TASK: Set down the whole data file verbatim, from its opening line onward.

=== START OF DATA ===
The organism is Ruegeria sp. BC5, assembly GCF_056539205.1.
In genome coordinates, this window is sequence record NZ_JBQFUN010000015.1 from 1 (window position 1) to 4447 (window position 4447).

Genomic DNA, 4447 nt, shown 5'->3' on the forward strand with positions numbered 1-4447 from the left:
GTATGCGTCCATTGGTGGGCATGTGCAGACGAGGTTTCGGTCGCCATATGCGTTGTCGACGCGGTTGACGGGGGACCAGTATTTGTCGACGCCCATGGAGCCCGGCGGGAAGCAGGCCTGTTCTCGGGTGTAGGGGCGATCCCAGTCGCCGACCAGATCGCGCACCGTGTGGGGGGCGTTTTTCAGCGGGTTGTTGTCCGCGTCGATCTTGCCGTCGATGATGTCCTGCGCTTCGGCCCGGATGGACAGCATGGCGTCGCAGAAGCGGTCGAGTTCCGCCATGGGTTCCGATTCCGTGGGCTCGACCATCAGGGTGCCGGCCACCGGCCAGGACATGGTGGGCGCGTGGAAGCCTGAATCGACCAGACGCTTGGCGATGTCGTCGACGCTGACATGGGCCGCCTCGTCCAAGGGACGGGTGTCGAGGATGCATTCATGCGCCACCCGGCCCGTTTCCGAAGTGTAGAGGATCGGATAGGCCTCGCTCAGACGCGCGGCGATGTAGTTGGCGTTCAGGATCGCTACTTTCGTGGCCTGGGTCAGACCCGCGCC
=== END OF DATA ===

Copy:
The organism is Ruegeria sp. BC5, assembly GCF_056539205.1.
In genome coordinates, this window is sequence record NZ_JBQFUN010000015.1 from 1 (window position 1) to 4447 (window position 4447).

Genomic DNA, 4447 nt, shown 5'->3' on the forward strand with positions numbered 1-4447 from the left:
GTATGCGTCCATTGGTGGGCATGTGCAGACGAGGTTTCGGTCGCCATATGCGTTGTCGACGCGGTTGACGGGGGACCAGTATTTGTCGACGCCCATGGAGCCCGGCGGGAAGCAGGCCTGTTCTCGGGTGTAGGGGCGATCCCAGTCGCCGACCAGATCGCGCACCGTGTGGGGGGCGTTTTTCAGCGGGTTGTTGTCCGCGTCGATCTTGCCGTCGATGATGTCCTGCGCTTCGGCCCGGATGGACAGCATGGCGTCGCAGAAGCGGTCGAGTTCCGCCATGGGTTCCGATTCCGTGGGCTCGACCATCAGGGTGCCGGCCACCGGCCAGGACATGGTGGGCGCGTGGAAGCCTGAATCGACCAGACGCTTGGCGATGTCGTCGACGCTGACATGGGCCGCCTCGTCCAAGGGACGGGTGTCGAGGATGCATTCATGCGCCACCCGGCCCGTTTCCGAAGTGTAGAGGATCGGATAGGCCTCGCTCAGACGCGCGGCGATGTAGTTGGCGTTCAGGATCGCTACTTTCGTGGCCTGGGTCAGACCCGCGCC